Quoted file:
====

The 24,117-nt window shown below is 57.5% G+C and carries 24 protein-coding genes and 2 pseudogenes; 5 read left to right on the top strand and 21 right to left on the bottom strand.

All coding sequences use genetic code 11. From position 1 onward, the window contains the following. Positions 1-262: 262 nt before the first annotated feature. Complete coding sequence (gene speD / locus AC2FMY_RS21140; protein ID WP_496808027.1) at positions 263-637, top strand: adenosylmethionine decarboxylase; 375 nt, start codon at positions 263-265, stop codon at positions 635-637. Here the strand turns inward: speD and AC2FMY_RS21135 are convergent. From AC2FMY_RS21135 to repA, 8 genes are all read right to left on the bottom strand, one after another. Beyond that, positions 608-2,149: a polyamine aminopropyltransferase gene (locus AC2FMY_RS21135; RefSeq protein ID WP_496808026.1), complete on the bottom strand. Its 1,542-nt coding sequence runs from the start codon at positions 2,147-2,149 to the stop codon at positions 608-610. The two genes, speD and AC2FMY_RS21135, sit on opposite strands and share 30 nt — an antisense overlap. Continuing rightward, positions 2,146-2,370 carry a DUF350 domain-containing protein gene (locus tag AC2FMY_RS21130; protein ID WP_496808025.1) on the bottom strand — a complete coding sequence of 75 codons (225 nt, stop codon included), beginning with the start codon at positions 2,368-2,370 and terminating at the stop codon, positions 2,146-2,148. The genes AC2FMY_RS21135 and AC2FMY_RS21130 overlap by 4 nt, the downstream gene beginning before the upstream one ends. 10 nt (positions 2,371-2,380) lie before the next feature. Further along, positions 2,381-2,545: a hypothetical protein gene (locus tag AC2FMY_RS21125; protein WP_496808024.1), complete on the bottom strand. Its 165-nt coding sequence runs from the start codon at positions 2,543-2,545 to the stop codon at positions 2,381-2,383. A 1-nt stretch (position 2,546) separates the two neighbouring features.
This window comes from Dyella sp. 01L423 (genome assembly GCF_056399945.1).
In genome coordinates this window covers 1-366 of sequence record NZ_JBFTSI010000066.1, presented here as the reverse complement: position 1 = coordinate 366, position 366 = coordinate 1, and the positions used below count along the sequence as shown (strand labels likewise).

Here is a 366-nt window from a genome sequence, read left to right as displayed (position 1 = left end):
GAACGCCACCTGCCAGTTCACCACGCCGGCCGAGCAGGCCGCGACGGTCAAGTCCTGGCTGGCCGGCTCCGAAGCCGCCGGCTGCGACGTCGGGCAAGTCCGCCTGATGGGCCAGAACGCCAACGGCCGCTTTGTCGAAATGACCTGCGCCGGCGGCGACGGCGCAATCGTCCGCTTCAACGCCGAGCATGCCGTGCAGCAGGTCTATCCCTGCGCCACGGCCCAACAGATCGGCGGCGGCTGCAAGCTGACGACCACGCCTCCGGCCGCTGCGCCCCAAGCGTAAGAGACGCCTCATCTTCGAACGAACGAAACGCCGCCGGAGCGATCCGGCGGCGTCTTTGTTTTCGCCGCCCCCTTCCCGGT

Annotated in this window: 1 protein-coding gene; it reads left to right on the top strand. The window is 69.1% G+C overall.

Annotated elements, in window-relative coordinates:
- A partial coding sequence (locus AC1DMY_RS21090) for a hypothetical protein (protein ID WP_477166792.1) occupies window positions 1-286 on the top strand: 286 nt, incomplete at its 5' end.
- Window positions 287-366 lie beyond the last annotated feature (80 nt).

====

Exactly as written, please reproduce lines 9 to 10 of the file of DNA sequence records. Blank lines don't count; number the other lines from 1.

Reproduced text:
- A partial coding sequence (locus AC1DMY_RS21090) for a hypothetical protein (protein ID WP_477166792.1) occupies window positions 1-286 on the top strand: 286 nt, incomplete at its 5' end.
- Window positions 287-366 lie beyond the last annotated feature (80 nt).